Nearly 15,000 pregnant women in the U.S. have tested positive for the coronavirus, and at least 35 have died, according to the Centers for Disease Control and Prevention. Although it is possible for a pregnant woman to spread the coronavirus to her fetus, it seems to be relatively rare.
Muñoz, 25, didn't know she had the virus when she left her home in the border town of Falcon last week for her son's birth. While she went into labor alone, her husband sat all night in the parking lot, barred from coming inside.
First thing in the morning, he plunked down $100 for a rapid COVID test at a clinic that told him he needed an appointment. "I told them it was an emergency. They weren't going to let me get my son out of the hospital unless I was negative," said her husband, Nicolas Garcia.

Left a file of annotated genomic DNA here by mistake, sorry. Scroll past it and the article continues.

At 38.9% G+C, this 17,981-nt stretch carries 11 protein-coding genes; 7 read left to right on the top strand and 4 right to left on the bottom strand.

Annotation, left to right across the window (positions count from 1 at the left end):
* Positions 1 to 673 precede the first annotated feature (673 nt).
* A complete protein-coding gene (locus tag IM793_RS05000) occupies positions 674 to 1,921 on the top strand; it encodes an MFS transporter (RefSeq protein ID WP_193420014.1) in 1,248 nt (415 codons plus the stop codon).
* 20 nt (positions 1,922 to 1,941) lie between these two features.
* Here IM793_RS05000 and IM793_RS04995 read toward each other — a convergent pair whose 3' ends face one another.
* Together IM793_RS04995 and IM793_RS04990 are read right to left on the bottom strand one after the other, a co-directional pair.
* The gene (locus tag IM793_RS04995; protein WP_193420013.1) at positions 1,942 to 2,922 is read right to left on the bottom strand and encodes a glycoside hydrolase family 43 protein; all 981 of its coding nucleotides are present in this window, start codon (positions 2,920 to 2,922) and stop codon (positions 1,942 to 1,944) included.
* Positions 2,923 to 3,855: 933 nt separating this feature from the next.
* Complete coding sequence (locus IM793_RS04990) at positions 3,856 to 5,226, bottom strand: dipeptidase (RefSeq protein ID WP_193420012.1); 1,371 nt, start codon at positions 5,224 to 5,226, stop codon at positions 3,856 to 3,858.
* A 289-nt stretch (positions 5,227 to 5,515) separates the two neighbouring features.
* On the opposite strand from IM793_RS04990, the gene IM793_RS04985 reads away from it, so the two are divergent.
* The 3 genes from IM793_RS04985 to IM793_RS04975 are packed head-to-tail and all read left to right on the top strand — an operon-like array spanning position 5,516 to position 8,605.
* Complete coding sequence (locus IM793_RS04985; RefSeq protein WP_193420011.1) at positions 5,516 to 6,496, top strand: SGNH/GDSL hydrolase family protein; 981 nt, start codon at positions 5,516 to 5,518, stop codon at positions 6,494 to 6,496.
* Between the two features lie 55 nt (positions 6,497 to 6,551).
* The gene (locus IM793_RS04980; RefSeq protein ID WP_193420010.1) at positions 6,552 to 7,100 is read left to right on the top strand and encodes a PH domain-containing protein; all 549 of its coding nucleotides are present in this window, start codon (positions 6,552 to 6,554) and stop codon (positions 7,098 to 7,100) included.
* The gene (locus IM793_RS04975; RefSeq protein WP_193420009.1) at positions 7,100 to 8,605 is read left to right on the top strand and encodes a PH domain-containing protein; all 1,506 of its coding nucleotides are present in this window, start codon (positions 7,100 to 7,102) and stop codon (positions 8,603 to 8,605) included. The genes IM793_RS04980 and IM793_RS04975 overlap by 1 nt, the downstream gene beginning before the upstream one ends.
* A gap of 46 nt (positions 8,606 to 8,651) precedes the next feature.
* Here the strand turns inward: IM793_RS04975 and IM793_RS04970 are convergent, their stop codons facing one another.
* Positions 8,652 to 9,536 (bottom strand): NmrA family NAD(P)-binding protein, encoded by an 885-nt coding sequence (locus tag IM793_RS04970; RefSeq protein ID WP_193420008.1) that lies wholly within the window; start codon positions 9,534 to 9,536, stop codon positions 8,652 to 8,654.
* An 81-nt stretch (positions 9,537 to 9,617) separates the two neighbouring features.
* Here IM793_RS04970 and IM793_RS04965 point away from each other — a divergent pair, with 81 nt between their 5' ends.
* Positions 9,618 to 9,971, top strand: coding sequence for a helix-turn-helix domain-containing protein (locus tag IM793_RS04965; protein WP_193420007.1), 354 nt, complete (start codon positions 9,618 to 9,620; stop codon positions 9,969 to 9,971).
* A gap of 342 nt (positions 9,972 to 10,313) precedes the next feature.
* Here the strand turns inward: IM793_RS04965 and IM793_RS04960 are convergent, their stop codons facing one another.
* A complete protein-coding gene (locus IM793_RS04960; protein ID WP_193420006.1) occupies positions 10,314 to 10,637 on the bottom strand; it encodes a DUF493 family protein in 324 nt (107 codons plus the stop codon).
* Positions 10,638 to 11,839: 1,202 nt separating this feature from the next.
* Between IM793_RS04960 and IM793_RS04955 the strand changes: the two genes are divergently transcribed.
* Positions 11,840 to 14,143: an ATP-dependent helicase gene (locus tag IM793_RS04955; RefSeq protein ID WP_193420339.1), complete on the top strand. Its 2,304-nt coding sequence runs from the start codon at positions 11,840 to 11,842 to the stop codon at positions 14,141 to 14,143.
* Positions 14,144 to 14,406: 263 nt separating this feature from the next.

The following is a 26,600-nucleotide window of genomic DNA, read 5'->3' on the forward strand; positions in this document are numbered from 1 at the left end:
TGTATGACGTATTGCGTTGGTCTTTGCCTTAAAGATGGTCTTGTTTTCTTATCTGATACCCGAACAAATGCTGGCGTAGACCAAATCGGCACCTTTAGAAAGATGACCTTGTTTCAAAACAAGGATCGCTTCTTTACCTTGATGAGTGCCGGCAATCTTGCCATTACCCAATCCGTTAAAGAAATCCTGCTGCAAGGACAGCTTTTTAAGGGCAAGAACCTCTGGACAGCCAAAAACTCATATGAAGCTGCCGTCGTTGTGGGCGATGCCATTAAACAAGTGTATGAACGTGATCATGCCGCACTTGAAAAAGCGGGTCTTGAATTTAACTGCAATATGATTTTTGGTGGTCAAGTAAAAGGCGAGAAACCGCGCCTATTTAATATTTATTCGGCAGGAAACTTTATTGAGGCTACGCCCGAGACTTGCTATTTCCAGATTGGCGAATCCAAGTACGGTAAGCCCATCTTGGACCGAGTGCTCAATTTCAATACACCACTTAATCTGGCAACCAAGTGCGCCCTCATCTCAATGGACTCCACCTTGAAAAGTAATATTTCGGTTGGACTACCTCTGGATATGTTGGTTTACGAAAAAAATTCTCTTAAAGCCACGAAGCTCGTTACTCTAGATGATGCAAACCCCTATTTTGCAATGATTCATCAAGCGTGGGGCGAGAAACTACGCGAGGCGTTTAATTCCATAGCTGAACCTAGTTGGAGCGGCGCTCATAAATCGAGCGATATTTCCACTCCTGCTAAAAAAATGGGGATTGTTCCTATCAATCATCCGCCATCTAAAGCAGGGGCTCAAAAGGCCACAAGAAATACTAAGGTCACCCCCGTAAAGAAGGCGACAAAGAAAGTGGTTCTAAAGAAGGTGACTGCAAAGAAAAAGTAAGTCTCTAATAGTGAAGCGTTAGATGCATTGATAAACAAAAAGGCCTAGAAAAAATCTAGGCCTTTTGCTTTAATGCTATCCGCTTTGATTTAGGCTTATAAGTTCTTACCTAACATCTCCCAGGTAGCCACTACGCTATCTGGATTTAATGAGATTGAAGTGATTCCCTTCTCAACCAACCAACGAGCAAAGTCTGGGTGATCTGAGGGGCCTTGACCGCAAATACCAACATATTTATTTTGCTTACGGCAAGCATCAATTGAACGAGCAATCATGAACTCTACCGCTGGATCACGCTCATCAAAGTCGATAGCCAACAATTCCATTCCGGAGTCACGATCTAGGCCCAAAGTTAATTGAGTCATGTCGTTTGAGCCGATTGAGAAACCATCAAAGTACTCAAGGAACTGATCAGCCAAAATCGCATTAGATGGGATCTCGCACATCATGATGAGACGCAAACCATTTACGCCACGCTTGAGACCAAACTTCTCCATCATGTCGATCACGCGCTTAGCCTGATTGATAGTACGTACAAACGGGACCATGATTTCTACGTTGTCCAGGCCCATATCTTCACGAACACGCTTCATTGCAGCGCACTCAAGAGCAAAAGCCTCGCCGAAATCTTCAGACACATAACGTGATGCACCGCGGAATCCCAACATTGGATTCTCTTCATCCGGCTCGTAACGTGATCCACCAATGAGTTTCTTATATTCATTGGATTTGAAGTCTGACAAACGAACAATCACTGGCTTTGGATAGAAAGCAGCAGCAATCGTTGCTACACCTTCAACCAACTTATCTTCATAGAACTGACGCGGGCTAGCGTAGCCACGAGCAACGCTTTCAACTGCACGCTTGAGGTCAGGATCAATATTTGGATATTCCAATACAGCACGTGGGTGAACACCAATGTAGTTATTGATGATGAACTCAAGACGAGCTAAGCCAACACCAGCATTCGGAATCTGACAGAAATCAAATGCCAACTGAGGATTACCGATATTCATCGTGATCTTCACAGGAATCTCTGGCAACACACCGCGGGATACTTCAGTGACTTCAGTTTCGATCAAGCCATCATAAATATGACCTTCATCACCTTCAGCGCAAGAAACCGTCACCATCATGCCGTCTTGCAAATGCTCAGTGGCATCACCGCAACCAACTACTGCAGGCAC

After the birth, her son was a phone app away: The hospital lets COVID-positive mothers call the nursery over a video chat. Nurse Ashley Vaughan makes a point to position the camera so mothers can see hands and toes on the call. "This mom will stay on the video chat until the mom falls asleep," Vaughan said, pointing to another bassinet.
She went back to the other baby. "He's doing good, right?" Muñoz asked through the video. Vaughan assured the new mother that he was fine, and the conversation shifted to when the family might go home.
"Are you done? Or do you want to stay on?" Vaughan asked.
Muñoz said she would go for now. She took a last look before hanging up.
"I love you," she said. "Bye."
Associated Press video journalist John L. Mone contributed to this report.